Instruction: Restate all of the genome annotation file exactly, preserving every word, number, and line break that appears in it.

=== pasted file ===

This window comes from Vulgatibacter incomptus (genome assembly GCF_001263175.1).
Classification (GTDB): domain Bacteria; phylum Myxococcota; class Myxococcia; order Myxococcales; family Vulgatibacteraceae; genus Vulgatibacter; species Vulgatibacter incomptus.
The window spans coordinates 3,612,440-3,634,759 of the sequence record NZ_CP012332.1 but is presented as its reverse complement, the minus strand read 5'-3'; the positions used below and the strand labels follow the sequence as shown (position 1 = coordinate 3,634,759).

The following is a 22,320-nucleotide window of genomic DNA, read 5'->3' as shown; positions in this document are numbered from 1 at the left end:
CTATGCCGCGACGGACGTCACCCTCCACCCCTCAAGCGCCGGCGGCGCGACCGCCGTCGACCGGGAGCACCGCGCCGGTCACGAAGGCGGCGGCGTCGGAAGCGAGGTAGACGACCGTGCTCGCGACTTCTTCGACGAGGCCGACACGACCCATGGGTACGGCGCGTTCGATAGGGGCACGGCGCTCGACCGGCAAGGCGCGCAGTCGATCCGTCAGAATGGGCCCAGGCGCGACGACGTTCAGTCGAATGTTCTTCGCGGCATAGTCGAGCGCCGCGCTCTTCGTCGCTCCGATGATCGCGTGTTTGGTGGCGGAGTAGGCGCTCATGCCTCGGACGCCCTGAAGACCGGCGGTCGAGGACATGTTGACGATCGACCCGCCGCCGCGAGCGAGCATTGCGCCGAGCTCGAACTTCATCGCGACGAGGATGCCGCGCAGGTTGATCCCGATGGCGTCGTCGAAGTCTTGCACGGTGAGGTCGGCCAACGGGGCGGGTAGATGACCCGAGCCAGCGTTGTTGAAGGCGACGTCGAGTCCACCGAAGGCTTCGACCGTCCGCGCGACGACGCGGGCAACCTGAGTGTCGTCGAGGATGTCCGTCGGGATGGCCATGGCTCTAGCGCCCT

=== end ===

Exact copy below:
This window comes from Vulgatibacter incomptus (genome assembly GCF_001263175.1).
Classification (GTDB): domain Bacteria; phylum Myxococcota; class Myxococcia; order Myxococcales; family Vulgatibacteraceae; genus Vulgatibacter; species Vulgatibacter incomptus.
The window spans coordinates 3,612,440-3,634,759 of the sequence record NZ_CP012332.1 but is presented as its reverse complement, the minus strand read 5'-3'; the positions used below and the strand labels follow the sequence as shown (position 1 = coordinate 3,634,759).

The following is a 22,320-nucleotide window of genomic DNA, read 5'->3' as shown; positions in this document are numbered from 1 at the left end:
CTATGCCGCGACGGACGTCACCCTCCACCCCTCAAGCGCCGGCGGCGCGACCGCCGTCGACCGGGAGCACCGCGCCGGTCACGAAGGCGGCGGCGTCGGAAGCGAGGTAGACGACCGTGCTCGCGACTTCTTCGACGAGGCCGACACGACCCATGGGTACGGCGCGTTCGATAGGGGCACGGCGCTCGACCGGCAAGGCGCGCAGTCGATCCGTCAGAATGGGCCCAGGCGCGACGACGTTCAGTCGAATGTTCTTCGCGGCATAGTCGAGCGCCGCGCTCTTCGTCGCTCCGATGATCGCGTGTTTGGTGGCGGAGTAGGCGCTCATGCCTCGGACGCCCTGAAGACCGGCGGTCGAGGACATGTTGACGATCGACCCGCCGCCGCGAGCGAGCATTGCGCCGAGCTCGAACTTCATCGCGACGAGGATGCCGCGCAGGTTGATCCCGATGGCGTCGTCGAAGTCTTGCACGGTGAGGTCGGCCAACGGGGCGGGTAGATGACCCGAGCCAGCGTTGTTGAAGGCGACGTCGAGTCCACCGAAGGCTTCGACCGTCCGCGCGACGACGCGGGCAACCTGAGTGTCGTCGAGGATGTCCGTCGGGATGGCCATGGCTCTAGCGCCCT